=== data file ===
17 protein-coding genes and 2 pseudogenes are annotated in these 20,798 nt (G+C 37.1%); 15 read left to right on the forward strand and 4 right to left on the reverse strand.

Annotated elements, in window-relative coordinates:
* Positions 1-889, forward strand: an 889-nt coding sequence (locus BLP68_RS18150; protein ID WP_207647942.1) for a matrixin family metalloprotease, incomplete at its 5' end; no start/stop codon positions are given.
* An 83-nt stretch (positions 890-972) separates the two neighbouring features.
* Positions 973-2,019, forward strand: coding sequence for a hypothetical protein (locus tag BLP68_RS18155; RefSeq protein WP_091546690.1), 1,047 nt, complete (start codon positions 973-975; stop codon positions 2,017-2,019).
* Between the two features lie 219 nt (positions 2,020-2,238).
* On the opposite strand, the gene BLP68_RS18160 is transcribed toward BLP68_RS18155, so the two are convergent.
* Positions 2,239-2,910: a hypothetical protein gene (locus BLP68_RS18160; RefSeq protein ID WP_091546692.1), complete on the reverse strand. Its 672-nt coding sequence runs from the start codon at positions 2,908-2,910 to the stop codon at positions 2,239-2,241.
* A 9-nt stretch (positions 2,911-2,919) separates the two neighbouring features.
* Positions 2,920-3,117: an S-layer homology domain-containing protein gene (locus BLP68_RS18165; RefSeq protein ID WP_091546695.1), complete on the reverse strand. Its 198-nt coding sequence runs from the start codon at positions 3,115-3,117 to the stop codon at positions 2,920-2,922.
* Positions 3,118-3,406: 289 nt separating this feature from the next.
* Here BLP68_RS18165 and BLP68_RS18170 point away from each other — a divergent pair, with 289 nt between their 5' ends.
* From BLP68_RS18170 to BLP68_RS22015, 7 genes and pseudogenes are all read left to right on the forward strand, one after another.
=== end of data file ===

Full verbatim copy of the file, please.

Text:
17 protein-coding genes and 2 pseudogenes are annotated in these 20,798 nt (G+C 37.1%); 15 read left to right on the forward strand and 4 right to left on the reverse strand.

Annotated elements, in window-relative coordinates:
* Positions 1-889, forward strand: an 889-nt coding sequence (locus BLP68_RS18150; protein ID WP_207647942.1) for a matrixin family metalloprotease, incomplete at its 5' end; no start/stop codon positions are given.
* An 83-nt stretch (positions 890-972) separates the two neighbouring features.
* Positions 973-2,019, forward strand: coding sequence for a hypothetical protein (locus tag BLP68_RS18155; RefSeq protein WP_091546690.1), 1,047 nt, complete (start codon positions 973-975; stop codon positions 2,017-2,019).
* Between the two features lie 219 nt (positions 2,020-2,238).
* On the opposite strand, the gene BLP68_RS18160 is transcribed toward BLP68_RS18155, so the two are convergent.
* Positions 2,239-2,910: a hypothetical protein gene (locus BLP68_RS18160; RefSeq protein ID WP_091546692.1), complete on the reverse strand. Its 672-nt coding sequence runs from the start codon at positions 2,908-2,910 to the stop codon at positions 2,239-2,241.
* A 9-nt stretch (positions 2,911-2,919) separates the two neighbouring features.
* Positions 2,920-3,117: an S-layer homology domain-containing protein gene (locus BLP68_RS18165; RefSeq protein ID WP_091546695.1), complete on the reverse strand. Its 198-nt coding sequence runs from the start codon at positions 3,115-3,117 to the stop codon at positions 2,920-2,922.
* Positions 3,118-3,406: 289 nt separating this feature from the next.
* Here BLP68_RS18165 and BLP68_RS18170 point away from each other — a divergent pair, with 289 nt between their 5' ends.
* From BLP68_RS18170 to BLP68_RS22015, 7 genes and pseudogenes are all read left to right on the forward strand, one after another.